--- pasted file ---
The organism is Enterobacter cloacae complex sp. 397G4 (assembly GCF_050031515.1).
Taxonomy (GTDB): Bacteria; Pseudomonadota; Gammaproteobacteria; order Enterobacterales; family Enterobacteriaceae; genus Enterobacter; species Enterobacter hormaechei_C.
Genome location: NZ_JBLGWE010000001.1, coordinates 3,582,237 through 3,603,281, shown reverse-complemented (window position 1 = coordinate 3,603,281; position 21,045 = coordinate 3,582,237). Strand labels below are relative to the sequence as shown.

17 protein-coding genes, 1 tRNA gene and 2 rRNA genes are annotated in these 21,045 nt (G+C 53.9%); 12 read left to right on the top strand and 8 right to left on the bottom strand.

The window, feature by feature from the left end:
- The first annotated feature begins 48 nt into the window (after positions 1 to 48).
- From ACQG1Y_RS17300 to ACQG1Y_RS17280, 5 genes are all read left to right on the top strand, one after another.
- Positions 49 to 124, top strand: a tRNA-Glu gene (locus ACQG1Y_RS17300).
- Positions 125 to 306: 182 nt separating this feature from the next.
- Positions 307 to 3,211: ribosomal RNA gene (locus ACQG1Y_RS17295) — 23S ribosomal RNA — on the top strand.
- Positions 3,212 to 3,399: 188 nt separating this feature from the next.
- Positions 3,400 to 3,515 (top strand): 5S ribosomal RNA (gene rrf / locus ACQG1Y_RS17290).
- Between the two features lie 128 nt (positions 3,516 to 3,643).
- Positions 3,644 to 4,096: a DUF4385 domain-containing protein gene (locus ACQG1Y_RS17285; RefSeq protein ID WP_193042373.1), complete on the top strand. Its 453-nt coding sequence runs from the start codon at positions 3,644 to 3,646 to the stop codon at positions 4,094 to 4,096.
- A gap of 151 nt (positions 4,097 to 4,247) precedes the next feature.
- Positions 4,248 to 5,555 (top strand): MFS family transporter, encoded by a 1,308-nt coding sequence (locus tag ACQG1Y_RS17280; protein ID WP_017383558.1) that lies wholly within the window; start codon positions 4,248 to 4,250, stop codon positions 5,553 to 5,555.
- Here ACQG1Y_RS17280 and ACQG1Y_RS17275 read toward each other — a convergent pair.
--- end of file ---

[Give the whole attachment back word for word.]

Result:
The organism is Enterobacter cloacae complex sp. 397G4 (assembly GCF_050031515.1).
Taxonomy (GTDB): Bacteria; Pseudomonadota; Gammaproteobacteria; order Enterobacterales; family Enterobacteriaceae; genus Enterobacter; species Enterobacter hormaechei_C.
Genome location: NZ_JBLGWE010000001.1, coordinates 3,582,237 through 3,603,281, shown reverse-complemented (window position 1 = coordinate 3,603,281; position 21,045 = coordinate 3,582,237). Strand labels below are relative to the sequence as shown.

17 protein-coding genes, 1 tRNA gene and 2 rRNA genes are annotated in these 21,045 nt (G+C 53.9%); 12 read left to right on the top strand and 8 right to left on the bottom strand.

The window, feature by feature from the left end:
- The first annotated feature begins 48 nt into the window (after positions 1 to 48).
- From ACQG1Y_RS17300 to ACQG1Y_RS17280, 5 genes are all read left to right on the top strand, one after another.
- Positions 49 to 124, top strand: a tRNA-Glu gene (locus ACQG1Y_RS17300).
- Positions 125 to 306: 182 nt separating this feature from the next.
- Positions 307 to 3,211: ribosomal RNA gene (locus ACQG1Y_RS17295) — 23S ribosomal RNA — on the top strand.
- Positions 3,212 to 3,399: 188 nt separating this feature from the next.
- Positions 3,400 to 3,515 (top strand): 5S ribosomal RNA (gene rrf / locus ACQG1Y_RS17290).
- Between the two features lie 128 nt (positions 3,516 to 3,643).
- Positions 3,644 to 4,096: a DUF4385 domain-containing protein gene (locus ACQG1Y_RS17285; RefSeq protein ID WP_193042373.1), complete on the top strand. Its 453-nt coding sequence runs from the start codon at positions 3,644 to 3,646 to the stop codon at positions 4,094 to 4,096.
- A gap of 151 nt (positions 4,097 to 4,247) precedes the next feature.
- Positions 4,248 to 5,555 (top strand): MFS family transporter, encoded by a 1,308-nt coding sequence (locus tag ACQG1Y_RS17280; protein ID WP_017383558.1) that lies wholly within the window; start codon positions 4,248 to 4,250, stop codon positions 5,553 to 5,555.
- Here ACQG1Y_RS17280 and ACQG1Y_RS17275 read toward each other — a convergent pair.